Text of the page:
Food Business Development FSE 99-21
Who Will Regulate My Food Business
J.E. Rushing, P.A. Curtis, D.P. Green, A.M. Fraser, D.H. Pilkington, L.G. Turner, D.R. Ward
Many governmental agencies are involved in regulating food. It is often confusing to try to understand the laws governing the processing, packaging and distribution of food products. Persons starting their own food business often call the local health authority to find information about getting started. As often as not, they are referred to another agency, then finally referred to the North Carolina Cooperative Extension Service.
The type of food and how it is prepared or processed will determine which agency has the regulatory jurisdiction. Federal, state, and county regulations require that foods be produced and maintained in a safe and wholesome manner. Each agency has a set of specific rules for products prepared or produced under its jurisdiction.
Ready-to-eat foods (foods served to the consumer for immediate consumption) and meals prepared on site are regulated by individual county health departments. County health departments use North Carolina foodservice rules as guidelines for regulating foodservice operations. These foods, whether served in a foodservice establishment, a food stand, or by a caterer are required to be prepared in a permitted establishment. Except in the case of catering, they must be served in or from a permitted establishment. The permit must be obtained in advance. Construction rules for facilities are strict. In North Carolina, plans must be submitted to the county health department prior to construction. A home kitchen is not allowed to be permitted except in the case of a bed & breakfast inn. Foodservice questions can be addressed to the environmental health section of your county health department.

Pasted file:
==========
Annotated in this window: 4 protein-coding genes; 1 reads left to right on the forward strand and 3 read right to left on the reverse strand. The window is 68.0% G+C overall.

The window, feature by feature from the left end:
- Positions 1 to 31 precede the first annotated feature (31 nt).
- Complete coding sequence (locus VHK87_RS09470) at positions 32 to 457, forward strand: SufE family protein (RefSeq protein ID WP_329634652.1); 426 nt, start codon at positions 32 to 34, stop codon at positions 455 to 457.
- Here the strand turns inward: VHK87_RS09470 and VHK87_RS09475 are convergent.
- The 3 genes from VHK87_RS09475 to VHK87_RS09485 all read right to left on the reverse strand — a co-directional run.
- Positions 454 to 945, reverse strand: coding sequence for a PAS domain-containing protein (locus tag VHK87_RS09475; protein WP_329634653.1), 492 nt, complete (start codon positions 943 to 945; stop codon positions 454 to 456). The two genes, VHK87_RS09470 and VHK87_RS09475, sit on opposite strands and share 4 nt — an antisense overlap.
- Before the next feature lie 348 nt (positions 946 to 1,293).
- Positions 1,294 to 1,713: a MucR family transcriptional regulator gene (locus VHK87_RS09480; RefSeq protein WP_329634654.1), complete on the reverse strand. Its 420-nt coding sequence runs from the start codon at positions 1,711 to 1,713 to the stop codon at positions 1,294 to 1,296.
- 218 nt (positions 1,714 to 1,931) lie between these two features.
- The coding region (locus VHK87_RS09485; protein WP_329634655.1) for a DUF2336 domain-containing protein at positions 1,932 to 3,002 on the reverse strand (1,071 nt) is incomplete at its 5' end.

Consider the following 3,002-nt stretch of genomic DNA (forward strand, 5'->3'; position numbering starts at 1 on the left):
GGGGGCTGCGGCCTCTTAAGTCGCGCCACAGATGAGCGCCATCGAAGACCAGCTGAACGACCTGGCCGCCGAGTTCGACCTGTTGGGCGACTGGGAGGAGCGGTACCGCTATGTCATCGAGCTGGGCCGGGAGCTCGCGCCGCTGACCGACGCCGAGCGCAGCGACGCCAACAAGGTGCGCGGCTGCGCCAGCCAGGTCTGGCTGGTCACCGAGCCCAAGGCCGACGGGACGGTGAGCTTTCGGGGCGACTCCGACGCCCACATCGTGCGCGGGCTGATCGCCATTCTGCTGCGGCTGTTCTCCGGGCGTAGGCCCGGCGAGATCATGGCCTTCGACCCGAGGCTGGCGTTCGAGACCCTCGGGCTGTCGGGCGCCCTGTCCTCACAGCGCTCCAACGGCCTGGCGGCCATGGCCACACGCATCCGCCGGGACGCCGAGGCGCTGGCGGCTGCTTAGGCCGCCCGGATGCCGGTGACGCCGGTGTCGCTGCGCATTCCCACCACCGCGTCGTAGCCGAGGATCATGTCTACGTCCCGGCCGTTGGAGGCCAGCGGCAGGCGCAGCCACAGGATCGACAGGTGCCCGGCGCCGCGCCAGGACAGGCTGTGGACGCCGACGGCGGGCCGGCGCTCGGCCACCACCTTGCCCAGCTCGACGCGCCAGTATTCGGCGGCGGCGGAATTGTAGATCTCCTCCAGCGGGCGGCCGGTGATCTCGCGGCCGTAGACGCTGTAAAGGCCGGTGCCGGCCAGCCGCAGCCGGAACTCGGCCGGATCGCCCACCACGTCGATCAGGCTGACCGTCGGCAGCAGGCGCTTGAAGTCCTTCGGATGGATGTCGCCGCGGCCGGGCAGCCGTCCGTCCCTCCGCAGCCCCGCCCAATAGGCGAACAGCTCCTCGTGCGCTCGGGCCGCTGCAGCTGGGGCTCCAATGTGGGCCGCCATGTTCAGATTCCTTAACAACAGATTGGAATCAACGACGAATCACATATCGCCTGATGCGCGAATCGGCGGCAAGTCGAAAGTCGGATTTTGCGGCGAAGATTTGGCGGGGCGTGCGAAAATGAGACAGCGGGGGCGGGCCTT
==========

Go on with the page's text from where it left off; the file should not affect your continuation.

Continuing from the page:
Packaged foods, those which are wrapped and labeled for consumer purchase, are regulated by state agencies, usually under federal authority. In North Carolina, most packaged foods are regulated by the North Carolina Department of Agriculture (NCDA). Meat and poultry products to be sold only in NC are regulated by the NCDA Meat and Poultry Inspection branch. Meat and poultry products to be sold in interstate commerce are regulated by the Food Safety and Inspection Service (FSIS) of the USDA. Other processed foods are regulated by NCDA’s Food & Drug Protection Division. Fluid milk products and shellfish products are regulated by the N.C. Department of the Environment, Health and Natural Resources’ (DEHNR) Environmental Health Services Section.
Meat and Poultry
Meat and poultry products not to be shipped in interstate commerce must be processed in an establishment inspected and approved by the Meat and Poultry Inspection Branch of the NCDA. The USDA has jurisdiction for those products shipped to another state. Interstate commerce would include any operation which transports food across state borders. Slaughtering and processing facilities require buildings and equipment designed to predetermined standards and require prior approval. There are many other requirements of the operation, such as inspection of the individual animals’ health, and labeling. In certain situations, on-site inspectors are required. Home processing facilities are not likely to be approved.
Fluid milk products are regulated by rules adopted by individual states. The Grade A Pasteurized Milk Ordinance, has been adopted to by all states. It regulates the production, processing, and sale of products such as fluid milk, yogurt, and cottage cheese. These rules not only cover milk from the cow to the consumer, but also the cow and its health.